Focused Policy Action Can Make Scaling Up PrEP and HIV Cluster Detection More Effective
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FOR IMMEDIATE RELEASE
August 22, 2019 WASHINGTON DC | President Trump announced his Administration’s Ending the HIV Epidemic (EHE) Initiative in this year’s State of the Union address. The O’Neill Institute for National and Global Health Law is releasing three new documents to support this effort. “The EHE Initiative is a smart approach to regaining the momentum to keep improving HIV health outcomes and reducing new HIV transmissions. We want to contribute to the initiative’s success,” said Jeffrey S. Crowley, O’Neill Institute Distinguished Scholar and former Director of the White House Office of National AIDS Policy who led the development of the first US National HIV/AIDS Strategy. New briefs highlight critical actions to support two pillars of the EHE Initiative: scaling up pre-exposure prophylaxis (PrEP) use and using HIV cluster detection tools to respond to outbreaks more effectively.
Big Ideas: Achieving Sufficient Scale of PrEP Use Is Critical to Ending the HIV Epidemic explains how policy makers need to think differently about PrEP with a greater emphasis on achieving sufficient scale of PrEP use among high-need communities. Citing a modeling study, Crowley and his co-author, Sean E. Bland, O’Neill Institute Senior Associate, report that if 40% of men who have sex with men (MSM) were on PrEP and 62% were highly adherent, it would avert 1 in 3 HIV transmissions over the next decade. The authors state that PrEP programs need to be able to effectively serve a larger volume of clients and need service models that make it easier for users and providers to maintain PrEP engagement.
The EHE Initiative calls for using the right data and tools to end the epidemic, and cluster detection can give insight into how to respond to the epidemic. Cluster detection uses molecular data about the HIV virus reported to health departments by laboratories that conduct drug resistance testing as a part of routine clinical care. Cluster analysis allows public health authorities to spot outbreaks more effectively and to find more people who are part of a cluster, which enables public health authorities to better respond with tailored prevention and care services. Because, in many states, people with HIV can be prosecuted for exposing others to HIV, the use of cluster data raises concerns.
Quick Take: Using Cluster Detection to End the HIV Epidemic is a brief primer that introduces cluster detection and highlights both its promise and risks.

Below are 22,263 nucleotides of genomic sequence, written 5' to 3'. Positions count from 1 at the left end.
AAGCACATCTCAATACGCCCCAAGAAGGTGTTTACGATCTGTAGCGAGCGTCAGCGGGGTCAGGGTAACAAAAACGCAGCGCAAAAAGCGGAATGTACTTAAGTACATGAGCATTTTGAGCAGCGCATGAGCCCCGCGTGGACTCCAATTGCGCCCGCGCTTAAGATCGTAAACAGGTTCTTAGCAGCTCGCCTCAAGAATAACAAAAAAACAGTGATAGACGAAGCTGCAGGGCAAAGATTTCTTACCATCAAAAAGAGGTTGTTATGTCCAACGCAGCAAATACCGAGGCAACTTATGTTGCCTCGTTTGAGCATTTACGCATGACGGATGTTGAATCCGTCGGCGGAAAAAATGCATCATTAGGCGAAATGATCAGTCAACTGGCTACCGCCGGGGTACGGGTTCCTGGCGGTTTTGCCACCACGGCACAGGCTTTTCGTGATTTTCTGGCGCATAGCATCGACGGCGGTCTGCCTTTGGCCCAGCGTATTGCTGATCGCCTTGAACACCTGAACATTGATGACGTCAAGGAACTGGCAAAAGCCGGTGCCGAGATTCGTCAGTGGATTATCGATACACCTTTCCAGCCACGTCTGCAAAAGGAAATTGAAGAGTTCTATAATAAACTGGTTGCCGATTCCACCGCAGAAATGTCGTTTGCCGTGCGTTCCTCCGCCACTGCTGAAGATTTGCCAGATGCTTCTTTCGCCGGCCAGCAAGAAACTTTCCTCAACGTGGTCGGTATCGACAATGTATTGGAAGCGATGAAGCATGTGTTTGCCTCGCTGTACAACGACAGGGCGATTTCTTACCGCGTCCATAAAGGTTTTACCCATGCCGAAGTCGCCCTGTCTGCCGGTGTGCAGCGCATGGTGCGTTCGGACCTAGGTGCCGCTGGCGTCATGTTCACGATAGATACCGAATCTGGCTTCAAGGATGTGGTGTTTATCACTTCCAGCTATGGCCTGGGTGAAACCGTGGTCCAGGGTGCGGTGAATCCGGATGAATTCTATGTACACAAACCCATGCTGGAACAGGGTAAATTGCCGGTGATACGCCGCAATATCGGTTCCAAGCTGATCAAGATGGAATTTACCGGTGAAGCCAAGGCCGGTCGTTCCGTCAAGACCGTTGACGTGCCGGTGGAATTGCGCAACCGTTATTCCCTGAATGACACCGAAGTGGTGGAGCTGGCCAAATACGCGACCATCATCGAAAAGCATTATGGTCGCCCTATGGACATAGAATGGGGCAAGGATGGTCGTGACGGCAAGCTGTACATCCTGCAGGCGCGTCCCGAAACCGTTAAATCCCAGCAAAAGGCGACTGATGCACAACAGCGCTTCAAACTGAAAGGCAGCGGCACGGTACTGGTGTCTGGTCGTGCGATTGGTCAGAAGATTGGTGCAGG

Big Ideas: Policy Action Can Increase Community Support for HIV Cluster Detection is a companion brief that highlights four critical actions where community stakeholders and public health officials can work together to minimize risks associated with cluster detection and broaden support for its use.
Federal and state officials have stated that HIV molecular data collected for public health functions should not be disclosed to law enforcement. A principal recommendation is for community stakeholders and public health officials to work together to enact a number of policy changes to ensure that such data are not disclosed to law enforcement.
These documents are supported by a grant from Gilead Sciences, Inc. Gilead Sciences, Inc. has had no input into the development of these documents. These materials were informed by stakeholder consultations held in 2018 and 2019.
The O’Neill Institute for National and Global Health Law at Georgetown University is the premier center for health law, scholarship, and policy. Celebrating its 10th year in 2017, its mission is to contribute to a more powerful and deeper understanding of the multiple ways in which law can be used to improve the public’s health, using objective evidence as a measure. The O’Neill Institute seeks to advance scholarship, science, research, and teaching that will encourage key decision-makers in the public, private, and civil society to employ the law as a positive tool for enabling more people in the United States and throughout the world to lead healthier lives.